07 April 2012

A Hair-Raising Easter Memory

1961 Pontiac Tempest

Plain Grandma drove one of these. It seemed an appropriate memento of Easter weekend for the year I woke up with gum in my hair after being told explicitly to spit it out and brush my teeth before bed. (I did brush my teeth but I put the gum back in my mouth afterward, then went to bed).

Waking before anybody else the next morning, I discovered an nasty, tangled lump of hair and bubble gum on the back of my head. I panicked. With a pair of blunt-tipped scissors, the kind kindergarten-aged kids were allowed to have, I sawed it out. I thought this move would help me keep the secret that I didn't do as I was told.

When my mother noticed this offensive, nearly-bald spot on my head she asked me what happened. I really didn't want her to know that I kept the gum in my mouth. At that point I began fabricating the the most vivid, imaginative, colorful tale I'd ever told. That explanation was followed with a day-long question and answer session that would have given any interrogation on Law and Order a run for its money.

Today, like then, I cannot offer any real reason a random, black Cadillac-driving, plaid-suited, flame-haired, busty woman would bring her hateful, blonde-haired, pigtailed daughter to our house on Easter Sunday where they would tie me to a chair to steal a plug of locks from the back of my head.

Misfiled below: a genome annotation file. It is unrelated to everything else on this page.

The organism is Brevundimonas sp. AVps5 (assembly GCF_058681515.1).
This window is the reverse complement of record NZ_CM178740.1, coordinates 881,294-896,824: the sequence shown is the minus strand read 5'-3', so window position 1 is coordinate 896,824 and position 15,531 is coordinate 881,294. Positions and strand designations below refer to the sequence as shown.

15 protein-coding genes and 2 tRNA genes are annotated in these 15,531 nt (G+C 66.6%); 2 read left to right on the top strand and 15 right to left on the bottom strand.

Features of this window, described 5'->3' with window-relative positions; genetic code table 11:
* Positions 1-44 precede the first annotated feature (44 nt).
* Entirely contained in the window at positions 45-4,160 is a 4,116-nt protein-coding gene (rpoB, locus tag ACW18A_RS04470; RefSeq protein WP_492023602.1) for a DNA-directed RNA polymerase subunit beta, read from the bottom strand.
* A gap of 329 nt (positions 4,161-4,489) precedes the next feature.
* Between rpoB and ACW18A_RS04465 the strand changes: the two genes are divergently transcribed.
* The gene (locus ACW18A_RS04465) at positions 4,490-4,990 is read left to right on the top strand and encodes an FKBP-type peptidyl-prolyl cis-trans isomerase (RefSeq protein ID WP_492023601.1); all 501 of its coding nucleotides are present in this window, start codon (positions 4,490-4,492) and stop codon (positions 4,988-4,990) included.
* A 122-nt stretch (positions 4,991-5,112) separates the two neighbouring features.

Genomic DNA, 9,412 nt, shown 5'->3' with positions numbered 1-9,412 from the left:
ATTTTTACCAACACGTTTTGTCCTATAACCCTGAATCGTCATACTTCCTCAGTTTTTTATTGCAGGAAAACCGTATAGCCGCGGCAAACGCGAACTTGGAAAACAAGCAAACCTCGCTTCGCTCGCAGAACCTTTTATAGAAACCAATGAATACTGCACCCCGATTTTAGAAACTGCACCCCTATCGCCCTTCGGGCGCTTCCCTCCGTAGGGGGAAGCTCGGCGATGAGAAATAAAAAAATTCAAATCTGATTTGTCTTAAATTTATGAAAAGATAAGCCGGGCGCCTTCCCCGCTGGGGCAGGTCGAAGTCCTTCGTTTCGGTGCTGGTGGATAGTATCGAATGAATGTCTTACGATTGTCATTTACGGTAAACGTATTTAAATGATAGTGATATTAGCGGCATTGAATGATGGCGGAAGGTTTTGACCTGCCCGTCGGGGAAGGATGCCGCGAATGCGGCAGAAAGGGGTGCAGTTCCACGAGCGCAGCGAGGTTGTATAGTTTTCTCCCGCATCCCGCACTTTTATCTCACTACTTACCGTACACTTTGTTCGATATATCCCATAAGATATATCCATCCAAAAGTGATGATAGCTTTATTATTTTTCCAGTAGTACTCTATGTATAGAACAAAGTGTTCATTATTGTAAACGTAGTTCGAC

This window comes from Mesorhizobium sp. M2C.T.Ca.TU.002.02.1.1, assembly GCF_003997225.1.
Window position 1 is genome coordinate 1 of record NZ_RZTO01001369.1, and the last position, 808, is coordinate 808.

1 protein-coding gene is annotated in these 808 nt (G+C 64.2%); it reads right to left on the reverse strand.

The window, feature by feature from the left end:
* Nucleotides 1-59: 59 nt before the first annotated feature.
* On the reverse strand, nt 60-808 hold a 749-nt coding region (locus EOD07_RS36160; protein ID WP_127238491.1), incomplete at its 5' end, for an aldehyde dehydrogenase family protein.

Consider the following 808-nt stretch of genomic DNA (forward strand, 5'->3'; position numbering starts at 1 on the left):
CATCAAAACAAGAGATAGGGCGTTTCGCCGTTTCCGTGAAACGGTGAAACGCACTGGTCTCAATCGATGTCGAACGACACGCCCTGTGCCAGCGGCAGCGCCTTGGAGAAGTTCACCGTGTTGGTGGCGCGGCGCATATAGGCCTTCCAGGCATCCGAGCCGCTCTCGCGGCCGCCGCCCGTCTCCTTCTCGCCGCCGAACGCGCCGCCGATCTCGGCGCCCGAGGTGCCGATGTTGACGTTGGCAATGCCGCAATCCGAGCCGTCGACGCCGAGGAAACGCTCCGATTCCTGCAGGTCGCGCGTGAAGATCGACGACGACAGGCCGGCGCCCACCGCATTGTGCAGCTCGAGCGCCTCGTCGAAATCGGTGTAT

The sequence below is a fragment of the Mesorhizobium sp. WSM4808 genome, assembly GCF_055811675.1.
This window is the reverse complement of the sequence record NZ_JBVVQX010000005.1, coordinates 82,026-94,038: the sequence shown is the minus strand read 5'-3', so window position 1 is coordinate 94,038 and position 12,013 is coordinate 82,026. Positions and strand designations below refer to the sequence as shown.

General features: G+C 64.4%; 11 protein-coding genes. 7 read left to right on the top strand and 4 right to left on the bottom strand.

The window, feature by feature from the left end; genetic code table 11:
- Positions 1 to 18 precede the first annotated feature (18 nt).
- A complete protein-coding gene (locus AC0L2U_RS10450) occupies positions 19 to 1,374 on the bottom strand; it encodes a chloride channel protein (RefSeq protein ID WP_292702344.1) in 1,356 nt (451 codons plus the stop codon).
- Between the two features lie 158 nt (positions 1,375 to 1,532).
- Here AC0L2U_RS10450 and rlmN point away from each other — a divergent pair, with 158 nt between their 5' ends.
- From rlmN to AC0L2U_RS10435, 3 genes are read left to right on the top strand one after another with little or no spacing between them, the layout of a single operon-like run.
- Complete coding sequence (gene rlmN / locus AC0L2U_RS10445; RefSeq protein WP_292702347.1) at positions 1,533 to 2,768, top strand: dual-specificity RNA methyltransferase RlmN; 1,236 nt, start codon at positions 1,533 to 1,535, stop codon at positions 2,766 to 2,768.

After several performances I was instructed to repeat this lie to Grandma when she arrived with Easter baskets. Her hysterical laughter should have been my cue to give it up, but I persisted until I was threatened with being left behind for our upcoming vacation to Florida.

This story has become a celebrated part of our family history and it's always good for a laugh or two.

Happy Easter, everybody!

02 April 2012

30 Years, Tens of Thousands of Lives

San Francisco, 1982 - Rink Foto
This retrospective is bringing back a ton of memories for me:

San Francisco AIDS Foundation: Our History in Pictures

I remember the conversations I used to have with my friends back when "gay cancer" was in its early stages. Most of those guys died, horribly, in what should have been the prime of their lives.

I'm grateful for the progress we've made. I just wish it could have happened sooner.

The retrospective will be on display for 30 days during the month of April.